- Scented swapping: Allow your kitten to move in close proximity to the room where the new kitty is staying.
- Additionally, you may use a towel to assist in introducing one cat to the fragrance of the other.
- After that, let the cats to sniff each other’s towels and rub the cats with the towels to introduce the odors to each other.
- However, it may take numerous attempts in order to get the cats used to the smell of one another’s fur.
- Allow them to see each other: this can be difficult, but it can be accomplished by stacking two pet gates on top of each other, or by using a glass door or something similar.
- During this time, you may also continue to use the towel approach to introduce their odours to one another.
- They may also engage in combat at other times.
Make an effort to feed the cats and allow the cats to congregate.
Treats can also be really beneficial.
It may take a few tries to get it right.
Just take your time.
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If you have any questions about your pet’s medical condition, you should always seek the counsel of your veterinarian. Because of whatever you have read on this website, you should never reject expert advice or put off obtaining it.
Introducing another Adult Cat or Kitten to your Cat
It is always going to be challenging to welcome a new cat into your household with your current resident cat. However, it is vital to remember that even when the introduction procedure is carried out with the greatest care, there is no assurance that the cats will get along well with one another. Cats have a natural aversion to living with other cats, and it is critical that you be able to recognize and address this in order to ensure that the cats in your care have the greatest possible welfare, both in terms of their physical health and their psychological well-being.
Your cats may be with you for a long period of time.
In addition to the fact that owners feel much better when their cats get along rather than dislike one another, the stress level of the cats is decreased significantly as well.
Setting up the home for your new cat
In the event that you have decided to adopt a new cat, the first step you should take when you bring the cat home is to restrict the new cat to a single room. In an ideal situation, choose a space that is not frequently used by your resident cat and to which you do not require regular access, such as a spare bedroom or office. Make certain that the new cat’s room has the following items:
- Food, water, comfortable resting spaces with bedding, hiding spots, a litter box, toys, and a scratching post are all provided.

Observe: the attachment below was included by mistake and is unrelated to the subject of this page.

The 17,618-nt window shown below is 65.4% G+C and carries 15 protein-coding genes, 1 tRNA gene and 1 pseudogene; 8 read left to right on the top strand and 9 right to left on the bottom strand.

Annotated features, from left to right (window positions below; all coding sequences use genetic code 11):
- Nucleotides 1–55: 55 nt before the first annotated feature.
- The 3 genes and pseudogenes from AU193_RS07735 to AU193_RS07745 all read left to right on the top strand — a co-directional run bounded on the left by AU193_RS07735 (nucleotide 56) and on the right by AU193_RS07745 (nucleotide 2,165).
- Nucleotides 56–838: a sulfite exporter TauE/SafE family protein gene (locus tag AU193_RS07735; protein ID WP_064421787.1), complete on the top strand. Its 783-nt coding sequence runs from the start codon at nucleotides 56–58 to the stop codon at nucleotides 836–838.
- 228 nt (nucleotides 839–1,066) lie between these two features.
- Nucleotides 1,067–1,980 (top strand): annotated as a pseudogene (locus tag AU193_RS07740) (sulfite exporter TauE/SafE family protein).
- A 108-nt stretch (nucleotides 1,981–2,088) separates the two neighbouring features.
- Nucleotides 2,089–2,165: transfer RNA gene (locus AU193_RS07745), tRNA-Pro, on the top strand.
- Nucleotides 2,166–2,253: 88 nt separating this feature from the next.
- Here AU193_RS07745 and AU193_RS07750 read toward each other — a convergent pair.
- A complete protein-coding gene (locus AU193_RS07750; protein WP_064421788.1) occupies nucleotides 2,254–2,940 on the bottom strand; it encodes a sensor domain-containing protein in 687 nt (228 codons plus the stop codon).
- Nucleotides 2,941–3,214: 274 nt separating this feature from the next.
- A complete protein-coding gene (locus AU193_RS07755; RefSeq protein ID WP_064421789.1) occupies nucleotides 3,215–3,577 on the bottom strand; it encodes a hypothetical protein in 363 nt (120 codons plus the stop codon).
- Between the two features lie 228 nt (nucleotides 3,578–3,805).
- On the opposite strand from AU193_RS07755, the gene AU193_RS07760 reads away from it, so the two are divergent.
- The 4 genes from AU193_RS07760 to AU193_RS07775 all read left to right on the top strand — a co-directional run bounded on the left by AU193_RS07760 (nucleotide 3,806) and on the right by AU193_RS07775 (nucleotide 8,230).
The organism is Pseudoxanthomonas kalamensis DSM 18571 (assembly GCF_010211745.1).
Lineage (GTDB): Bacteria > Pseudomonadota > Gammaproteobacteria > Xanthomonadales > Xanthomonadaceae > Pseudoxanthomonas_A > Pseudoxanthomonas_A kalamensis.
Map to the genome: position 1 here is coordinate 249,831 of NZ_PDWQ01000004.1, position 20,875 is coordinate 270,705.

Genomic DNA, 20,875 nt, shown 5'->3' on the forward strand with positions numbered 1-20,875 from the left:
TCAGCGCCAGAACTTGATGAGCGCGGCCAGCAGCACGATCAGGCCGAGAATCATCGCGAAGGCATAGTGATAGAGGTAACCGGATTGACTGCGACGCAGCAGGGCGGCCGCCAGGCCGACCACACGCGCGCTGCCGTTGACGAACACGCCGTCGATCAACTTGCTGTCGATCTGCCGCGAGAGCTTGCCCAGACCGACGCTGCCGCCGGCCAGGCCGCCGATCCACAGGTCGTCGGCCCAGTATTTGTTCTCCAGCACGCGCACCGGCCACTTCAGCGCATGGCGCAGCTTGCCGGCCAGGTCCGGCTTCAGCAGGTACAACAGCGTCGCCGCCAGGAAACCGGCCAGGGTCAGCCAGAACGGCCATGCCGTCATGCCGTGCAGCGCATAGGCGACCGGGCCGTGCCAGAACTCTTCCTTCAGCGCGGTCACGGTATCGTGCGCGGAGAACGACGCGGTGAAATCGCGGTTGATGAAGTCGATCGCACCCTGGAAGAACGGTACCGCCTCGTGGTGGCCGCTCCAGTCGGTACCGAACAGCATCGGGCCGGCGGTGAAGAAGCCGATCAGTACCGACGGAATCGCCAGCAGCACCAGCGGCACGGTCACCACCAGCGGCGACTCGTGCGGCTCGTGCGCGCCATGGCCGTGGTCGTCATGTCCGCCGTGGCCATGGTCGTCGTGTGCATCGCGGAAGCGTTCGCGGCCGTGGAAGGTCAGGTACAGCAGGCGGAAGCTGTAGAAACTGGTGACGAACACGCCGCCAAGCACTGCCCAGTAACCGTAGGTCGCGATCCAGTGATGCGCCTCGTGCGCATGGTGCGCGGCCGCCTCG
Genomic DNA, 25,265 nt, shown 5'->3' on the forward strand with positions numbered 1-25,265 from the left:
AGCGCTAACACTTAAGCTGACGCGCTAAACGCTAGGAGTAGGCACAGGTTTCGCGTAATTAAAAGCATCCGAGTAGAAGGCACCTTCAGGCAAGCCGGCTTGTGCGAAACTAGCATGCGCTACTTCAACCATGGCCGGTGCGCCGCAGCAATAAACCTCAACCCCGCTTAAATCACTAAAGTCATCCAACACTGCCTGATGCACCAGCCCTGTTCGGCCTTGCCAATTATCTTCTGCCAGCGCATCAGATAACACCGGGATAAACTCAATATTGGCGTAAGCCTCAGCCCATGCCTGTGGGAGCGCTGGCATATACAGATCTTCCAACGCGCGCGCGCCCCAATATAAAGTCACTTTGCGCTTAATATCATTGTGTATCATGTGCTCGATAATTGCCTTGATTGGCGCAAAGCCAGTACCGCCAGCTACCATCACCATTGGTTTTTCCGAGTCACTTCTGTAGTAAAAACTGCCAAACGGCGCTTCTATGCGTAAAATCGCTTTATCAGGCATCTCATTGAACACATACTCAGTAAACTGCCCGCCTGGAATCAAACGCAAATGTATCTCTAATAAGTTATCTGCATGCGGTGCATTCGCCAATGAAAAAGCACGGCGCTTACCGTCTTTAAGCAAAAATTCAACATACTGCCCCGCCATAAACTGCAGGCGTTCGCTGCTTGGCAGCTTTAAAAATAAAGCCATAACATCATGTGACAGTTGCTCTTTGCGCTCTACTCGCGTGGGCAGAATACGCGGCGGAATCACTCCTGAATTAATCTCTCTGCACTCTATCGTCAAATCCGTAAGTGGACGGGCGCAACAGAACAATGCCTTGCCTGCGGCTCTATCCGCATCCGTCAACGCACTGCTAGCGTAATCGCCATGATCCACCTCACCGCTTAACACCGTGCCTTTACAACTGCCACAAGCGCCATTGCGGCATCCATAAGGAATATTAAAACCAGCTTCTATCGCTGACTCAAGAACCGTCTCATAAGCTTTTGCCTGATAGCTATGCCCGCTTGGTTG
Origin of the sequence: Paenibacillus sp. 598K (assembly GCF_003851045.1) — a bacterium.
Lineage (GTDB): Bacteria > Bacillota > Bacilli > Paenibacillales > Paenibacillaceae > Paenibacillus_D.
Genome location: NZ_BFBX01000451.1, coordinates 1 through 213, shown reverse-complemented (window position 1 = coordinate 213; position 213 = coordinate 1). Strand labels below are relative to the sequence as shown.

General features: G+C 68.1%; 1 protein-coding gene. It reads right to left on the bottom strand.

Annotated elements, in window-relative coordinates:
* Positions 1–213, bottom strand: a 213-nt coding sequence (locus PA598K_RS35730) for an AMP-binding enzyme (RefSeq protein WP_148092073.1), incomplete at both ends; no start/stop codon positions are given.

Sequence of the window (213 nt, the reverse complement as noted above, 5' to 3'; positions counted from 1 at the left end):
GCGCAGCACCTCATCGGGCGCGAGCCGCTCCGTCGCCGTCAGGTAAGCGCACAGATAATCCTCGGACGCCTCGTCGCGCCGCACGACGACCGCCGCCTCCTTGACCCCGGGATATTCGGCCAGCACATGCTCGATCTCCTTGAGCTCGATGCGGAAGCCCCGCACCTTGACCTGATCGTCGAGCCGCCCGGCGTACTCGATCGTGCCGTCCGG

Ideally, these objects should be those that came with the cat, or they should be completely new. You should avoid using some of your resident cat’s items since these items will smell like your resident cat, which may make your new cat feel anxious at a time when you are attempting to assist it feel at ease in its new environment. Similarly, lowering the quantity of possessions that your present cat has (for example, by removing a litter tray) has the potential to cause it unhappiness as well.
This may aid in the adaptation of the new cat to the new surroundings, while it may also aid in the prevention of any emotions of being threatened by the incumbent cat’s territory.
This is what will happen:
- In a proactive manner, by rubbing the scent gland regions on the sides of your cat’s face against furniture and the corners of the walls, and by scratching its scratching post
- Observe your cat napping and relaxing on bedding and playing with toys in a passive manner
It might take several days to a week or two for the cat to become used to the new environment depending on the cat. The following are signs that your new cat is settling in to its new home environment:
- When you enter the room, friendly behaviors like as approaching you, stroking around your legs, chirruping, purring, and meowing are displayed. The animal is lying on its side with its belly exposed and is prone to turning over. It is occupying itself with its toys
- Furniture, edges of walls, and other things in its room are rubbed against the face of the animal. Behaviours such as normal feeding, drinking, grooming, and toileting
If your new cat is displaying any indications of frustration (as described below) as a result of being kept in a single room, you may desire to offer it with more space, such as a corridor or an additional room that is not shared with your incumbent cat.
If this is not feasible, it may be desirable to begin the introduction process as soon as possible after the meeting. The following are examples of signs of frustration caused by confinement:
- The act of scratching or pawing at the entrance and its surroundings, or at the glass